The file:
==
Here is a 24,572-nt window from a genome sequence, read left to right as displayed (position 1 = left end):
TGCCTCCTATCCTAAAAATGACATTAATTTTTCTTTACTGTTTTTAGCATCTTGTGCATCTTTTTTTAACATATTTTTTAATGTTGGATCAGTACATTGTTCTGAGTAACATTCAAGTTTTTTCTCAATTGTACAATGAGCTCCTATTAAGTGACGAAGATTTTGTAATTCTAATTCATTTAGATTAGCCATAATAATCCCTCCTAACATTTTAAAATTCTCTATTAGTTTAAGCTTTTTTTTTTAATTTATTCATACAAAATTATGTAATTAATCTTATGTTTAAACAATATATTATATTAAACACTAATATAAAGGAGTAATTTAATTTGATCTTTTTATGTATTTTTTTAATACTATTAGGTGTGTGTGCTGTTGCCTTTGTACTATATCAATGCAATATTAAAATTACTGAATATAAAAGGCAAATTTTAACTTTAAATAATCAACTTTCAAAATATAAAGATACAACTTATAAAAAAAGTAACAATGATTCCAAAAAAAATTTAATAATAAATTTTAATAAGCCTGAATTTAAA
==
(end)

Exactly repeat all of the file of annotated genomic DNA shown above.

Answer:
Here is a 24,572-nt window from a genome sequence, read left to right as displayed (position 1 = left end):
TGCCTCCTATCCTAAAAATGACATTAATTTTTCTTTACTGTTTTTAGCATCTTGTGCATCTTTTTTTAACATATTTTTTAATGTTGGATCAGTACATTGTTCTGAGTAACATTCAAGTTTTTTCTCAATTGTACAATGAGCTCCTATTAAGTGACGAAGATTTTGTAATTCTAATTCATTTAGATTAGCCATAATAATCCCTCCTAACATTTTAAAATTCTCTATTAGTTTAAGCTTTTTTTTTTAATTTATTCATACAAAATTATGTAATTAATCTTATGTTTAAACAATATATTATATTAAACACTAATATAAAGGAGTAATTTAATTTGATCTTTTTATGTATTTTTTTAATACTATTAGGTGTGTGTGCTGTTGCCTTTGTACTATATCAATGCAATATTAAAATTACTGAATATAAAAGGCAAATTTTAACTTTAAATAATCAACTTTCAAAATATAAAGATACAACTTATAAAAAAAGTAACAATGATTCCAAAAAAAATTTAATAATAAATTTTAATAAGCCTGAATTTAAA